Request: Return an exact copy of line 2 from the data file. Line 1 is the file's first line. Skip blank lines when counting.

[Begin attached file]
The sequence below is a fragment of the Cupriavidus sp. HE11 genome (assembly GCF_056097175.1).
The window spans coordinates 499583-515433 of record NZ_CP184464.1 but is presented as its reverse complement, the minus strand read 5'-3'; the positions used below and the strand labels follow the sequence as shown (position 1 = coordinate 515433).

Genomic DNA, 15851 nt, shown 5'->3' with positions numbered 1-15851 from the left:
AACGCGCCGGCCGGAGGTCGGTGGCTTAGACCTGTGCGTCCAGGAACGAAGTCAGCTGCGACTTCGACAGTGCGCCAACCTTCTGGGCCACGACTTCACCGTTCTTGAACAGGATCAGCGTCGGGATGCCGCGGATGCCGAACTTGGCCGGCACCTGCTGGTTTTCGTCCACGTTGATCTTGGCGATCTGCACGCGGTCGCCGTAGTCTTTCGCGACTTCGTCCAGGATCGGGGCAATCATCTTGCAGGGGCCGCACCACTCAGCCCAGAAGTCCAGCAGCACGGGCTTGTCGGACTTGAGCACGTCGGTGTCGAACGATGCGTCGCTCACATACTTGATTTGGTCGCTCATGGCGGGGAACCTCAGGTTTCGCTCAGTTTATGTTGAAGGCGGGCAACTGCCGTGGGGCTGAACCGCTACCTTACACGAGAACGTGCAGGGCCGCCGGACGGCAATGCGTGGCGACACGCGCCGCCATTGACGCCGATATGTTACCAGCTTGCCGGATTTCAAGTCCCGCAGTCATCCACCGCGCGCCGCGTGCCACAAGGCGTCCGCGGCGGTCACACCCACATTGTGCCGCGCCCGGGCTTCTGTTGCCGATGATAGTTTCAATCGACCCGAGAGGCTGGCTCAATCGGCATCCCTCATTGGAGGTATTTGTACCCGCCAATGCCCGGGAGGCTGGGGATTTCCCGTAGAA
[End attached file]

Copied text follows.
The window spans coordinates 499583-515433 of record NZ_CP184464.1 but is presented as its reverse complement, the minus strand read 5'-3'; the positions used below and the strand labels follow the sequence as shown (position 1 = coordinate 515433).